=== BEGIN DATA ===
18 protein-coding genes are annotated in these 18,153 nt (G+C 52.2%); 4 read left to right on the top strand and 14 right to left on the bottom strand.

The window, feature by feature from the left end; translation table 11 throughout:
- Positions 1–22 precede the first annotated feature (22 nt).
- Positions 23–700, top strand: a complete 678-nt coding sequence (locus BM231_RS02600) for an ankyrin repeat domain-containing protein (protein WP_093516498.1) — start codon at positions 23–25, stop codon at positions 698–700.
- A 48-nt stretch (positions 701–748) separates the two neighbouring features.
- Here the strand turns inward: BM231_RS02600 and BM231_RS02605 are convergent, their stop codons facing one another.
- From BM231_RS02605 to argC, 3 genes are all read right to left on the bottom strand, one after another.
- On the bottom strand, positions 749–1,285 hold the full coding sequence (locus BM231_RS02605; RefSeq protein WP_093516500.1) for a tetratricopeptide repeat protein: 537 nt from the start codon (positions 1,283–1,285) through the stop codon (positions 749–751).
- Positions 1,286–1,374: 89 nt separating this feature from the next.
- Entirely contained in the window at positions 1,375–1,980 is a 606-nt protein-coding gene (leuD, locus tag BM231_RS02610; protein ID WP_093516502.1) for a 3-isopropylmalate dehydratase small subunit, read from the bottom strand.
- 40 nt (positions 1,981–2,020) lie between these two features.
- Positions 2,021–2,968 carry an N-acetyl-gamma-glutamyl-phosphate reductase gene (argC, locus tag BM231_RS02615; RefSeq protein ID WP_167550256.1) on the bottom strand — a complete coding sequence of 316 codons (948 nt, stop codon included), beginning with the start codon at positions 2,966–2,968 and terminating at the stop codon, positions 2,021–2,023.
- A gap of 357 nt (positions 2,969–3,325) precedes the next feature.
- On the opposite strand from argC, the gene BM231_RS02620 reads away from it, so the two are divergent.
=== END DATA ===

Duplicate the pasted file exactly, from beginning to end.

18 protein-coding genes are annotated in these 18,153 nt (G+C 52.2%); 4 read left to right on the top strand and 14 right to left on the bottom strand.

The window, feature by feature from the left end; translation table 11 throughout:
- Positions 1–22 precede the first annotated feature (22 nt).
- Positions 23–700, top strand: a complete 678-nt coding sequence (locus BM231_RS02600) for an ankyrin repeat domain-containing protein (protein WP_093516498.1) — start codon at positions 23–25, stop codon at positions 698–700.
- A 48-nt stretch (positions 701–748) separates the two neighbouring features.
- Here the strand turns inward: BM231_RS02600 and BM231_RS02605 are convergent, their stop codons facing one another.
- From BM231_RS02605 to argC, 3 genes are all read right to left on the bottom strand, one after another.
- On the bottom strand, positions 749–1,285 hold the full coding sequence (locus BM231_RS02605; RefSeq protein WP_093516500.1) for a tetratricopeptide repeat protein: 537 nt from the start codon (positions 1,283–1,285) through the stop codon (positions 749–751).
- Positions 1,286–1,374: 89 nt separating this feature from the next.
- Entirely contained in the window at positions 1,375–1,980 is a 606-nt protein-coding gene (leuD, locus tag BM231_RS02610; protein ID WP_093516502.1) for a 3-isopropylmalate dehydratase small subunit, read from the bottom strand.
- 40 nt (positions 1,981–2,020) lie between these two features.
- Positions 2,021–2,968 carry an N-acetyl-gamma-glutamyl-phosphate reductase gene (argC, locus tag BM231_RS02615; RefSeq protein ID WP_167550256.1) on the bottom strand — a complete coding sequence of 316 codons (948 nt, stop codon included), beginning with the start codon at positions 2,966–2,968 and terminating at the stop codon, positions 2,021–2,023.
- A gap of 357 nt (positions 2,969–3,325) precedes the next feature.
- On the opposite strand from argC, the gene BM231_RS02620 reads away from it, so the two are divergent.